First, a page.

Lermontov, Mikhail Yuryevich (Vol. 47)
Mikhail Yuryevich Lermontov
A Hero of Our Time
The following entry presents criticism of Lermontov's novel Geroi nashego vremeni (1840; A Hero of Our Time). For a discussion of Lermontov's complete career, see NCLC, Volume 5.
A Hero of Our Time, Lermontov's only novel, is considered an important developmental work of Russian literature. In it, Lermontov continued the tradition of character study initiated by Alexander Pushkin's "novel in verse," Yevgeny Onegin (1830; Eugene Onegin); the Byronism and European Romanticism of Pushkin's work similarly inform Lermontov's novel. Lermontov, however, owes less to the classicism of eighteenth-century European literature. A Hero of Our Time also introduces elements of psychological characterization distinctive of much subsequent Russian literature, including that of Leo Tolstoy and Fedor Dostoevski.
Lermontov was a renowned poet when he wrote A Hero of Our Time, which was published after his exile for insurrectionary sentiments he expressed in a memorial poem on Pushkin's death. The novel strengthened Lermontov's literary reputation and added to the public perception of him as a brooding, Byronesque iconoclast. This impression was reinforced when he was exiled again, this time for fighting an illegal duel. After his second exile, Lermontov's return to Moscow's literary society reportedly left him bored and dissatisfied. He subsequently provoked a military officer, who critics believe was the model for the character Grushnitsky, to a duel. At the age of 27, Lermontov was shot and killed.
Plot and Major Characters
A Hero of Our Time is composed of five sections: "Bela," "Maxim Maximich," "Taman," "Princess Mary," and "The Fatalist." The second edition includes an author's preface, intended to address critical misperceptions about the work. The first two sections are recounted by an anonymous narrator, who hears stories of Pechorin from an old military officer, Maxim Maximich. The last three sections are known as "Pechorin's Journal." Each section, complete in itself, adds something more to the portrait of Pechorin—a man who, according to Lermontov, is typical of his age. Pechorin is a complex and subtle anti-hero, the type of "superfluous" character who figures in the fiction of Goncharov, Herzen, and Turgenev: a man of great intellect and superior talents who is alienated from his society. Dissatisfied with his own life, which has failed to fulfill his youthful expectations, Pechorin meddles in the lives of others, causing great unhappiness that nonetheless leaves him unaffected; Pechorin pronounces at one point: "The turmoil of life has left me with a few ideas, but no feelings." In a passage from the novel's forth episode, Pechorin explains the genesis of and expresses regret for his own cold nature. Because the passage is key to his deception of another character, however, commentators stress its unreliability.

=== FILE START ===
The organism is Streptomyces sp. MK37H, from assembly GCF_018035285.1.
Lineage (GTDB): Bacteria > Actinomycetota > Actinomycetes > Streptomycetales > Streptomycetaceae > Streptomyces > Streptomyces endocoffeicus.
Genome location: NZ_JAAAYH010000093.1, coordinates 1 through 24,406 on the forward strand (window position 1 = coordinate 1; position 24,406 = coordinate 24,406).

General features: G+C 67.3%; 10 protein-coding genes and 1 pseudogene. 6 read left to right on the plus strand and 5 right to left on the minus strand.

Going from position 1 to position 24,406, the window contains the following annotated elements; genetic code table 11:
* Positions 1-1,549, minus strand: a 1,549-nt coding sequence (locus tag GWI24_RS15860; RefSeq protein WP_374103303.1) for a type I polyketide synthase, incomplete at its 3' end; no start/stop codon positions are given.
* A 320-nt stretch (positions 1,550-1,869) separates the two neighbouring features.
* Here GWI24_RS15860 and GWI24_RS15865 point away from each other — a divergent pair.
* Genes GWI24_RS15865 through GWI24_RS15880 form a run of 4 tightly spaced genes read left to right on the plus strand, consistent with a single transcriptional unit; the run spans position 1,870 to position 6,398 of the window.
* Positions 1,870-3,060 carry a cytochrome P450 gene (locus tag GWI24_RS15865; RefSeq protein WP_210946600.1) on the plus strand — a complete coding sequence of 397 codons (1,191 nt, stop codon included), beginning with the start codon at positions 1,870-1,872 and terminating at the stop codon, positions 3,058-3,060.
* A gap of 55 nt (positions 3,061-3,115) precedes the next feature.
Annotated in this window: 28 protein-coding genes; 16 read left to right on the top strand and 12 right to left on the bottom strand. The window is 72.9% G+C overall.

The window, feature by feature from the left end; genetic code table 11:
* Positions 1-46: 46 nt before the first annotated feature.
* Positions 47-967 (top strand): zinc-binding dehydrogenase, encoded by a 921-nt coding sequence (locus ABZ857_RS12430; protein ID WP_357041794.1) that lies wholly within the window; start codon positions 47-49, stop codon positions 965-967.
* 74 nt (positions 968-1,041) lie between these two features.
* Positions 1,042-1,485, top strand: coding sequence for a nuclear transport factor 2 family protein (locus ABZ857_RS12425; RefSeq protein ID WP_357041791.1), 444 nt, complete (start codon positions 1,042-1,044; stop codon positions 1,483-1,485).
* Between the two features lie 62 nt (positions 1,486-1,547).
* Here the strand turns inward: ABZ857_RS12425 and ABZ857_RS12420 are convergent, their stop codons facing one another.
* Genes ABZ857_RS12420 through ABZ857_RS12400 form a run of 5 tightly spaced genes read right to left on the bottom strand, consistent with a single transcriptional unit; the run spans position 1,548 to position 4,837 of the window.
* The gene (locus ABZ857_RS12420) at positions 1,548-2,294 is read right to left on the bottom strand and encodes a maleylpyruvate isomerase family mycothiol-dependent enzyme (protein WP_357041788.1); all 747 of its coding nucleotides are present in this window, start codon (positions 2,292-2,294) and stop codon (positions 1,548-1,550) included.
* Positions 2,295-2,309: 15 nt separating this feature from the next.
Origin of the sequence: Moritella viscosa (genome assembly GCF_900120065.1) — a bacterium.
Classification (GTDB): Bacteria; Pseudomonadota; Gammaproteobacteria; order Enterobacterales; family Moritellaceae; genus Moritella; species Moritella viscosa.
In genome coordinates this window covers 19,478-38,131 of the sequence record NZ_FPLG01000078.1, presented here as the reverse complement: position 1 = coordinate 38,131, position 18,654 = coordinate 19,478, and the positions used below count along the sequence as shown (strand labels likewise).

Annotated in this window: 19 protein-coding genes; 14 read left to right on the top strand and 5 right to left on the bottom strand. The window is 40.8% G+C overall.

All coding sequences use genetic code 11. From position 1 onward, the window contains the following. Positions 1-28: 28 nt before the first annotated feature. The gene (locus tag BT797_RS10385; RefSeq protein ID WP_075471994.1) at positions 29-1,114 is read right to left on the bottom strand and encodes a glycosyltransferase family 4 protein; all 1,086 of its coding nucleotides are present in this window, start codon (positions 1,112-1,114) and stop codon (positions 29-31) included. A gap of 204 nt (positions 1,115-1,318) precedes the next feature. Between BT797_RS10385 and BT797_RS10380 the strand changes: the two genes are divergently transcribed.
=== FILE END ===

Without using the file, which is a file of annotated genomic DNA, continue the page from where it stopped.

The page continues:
At the time of its publication, many critics believed that the novel was autobiographical, and that Lermontov was flaunting his own nonconformity. In his preface to a second edition, however, Lermontov answers this charge, stating that he intended Pechorin as a mirror of society's weaknesses rather than a portrait of any individual. Lermontov suggests that his protagonist's failings are less his own fault than the fault "of his own time." Thus, the novel indicts a period of Russian history that was thought by many of its young people to have failed to offer them sufficient opportunities for self-fulfillment.
Although some critics initially questioned the moral stance of A Hero of Our Time, the novel has generally been considered a masterpiece. A Hero of Our Time stands as a landmark volume: the first example of the psychological novel in Russia and an important precursor to the works of Tolstoy and Dostoevski. Lermontov is considered to have successfully depicted a historical epoch of singular superficiality and to have ushered in the greatest age of Russian literature.
SOURCE: "Mikhail Yurevich Lermontov: A Hero of Our Time," in A Man of Letters: Selected Essays, Chatto & Windus, 1985, pp. 269-73.
[Pritchett, a modern British writer, is respected for his mastery of the short story and for his judicious, reliable, and insightful literary criticism. In the following essay, originally published in 1942, he focuses on Lermontov's portrayal of his protagonist, Pechorin, as typical of "the fashion and idiosyncrasy of a generation" of young Russians.]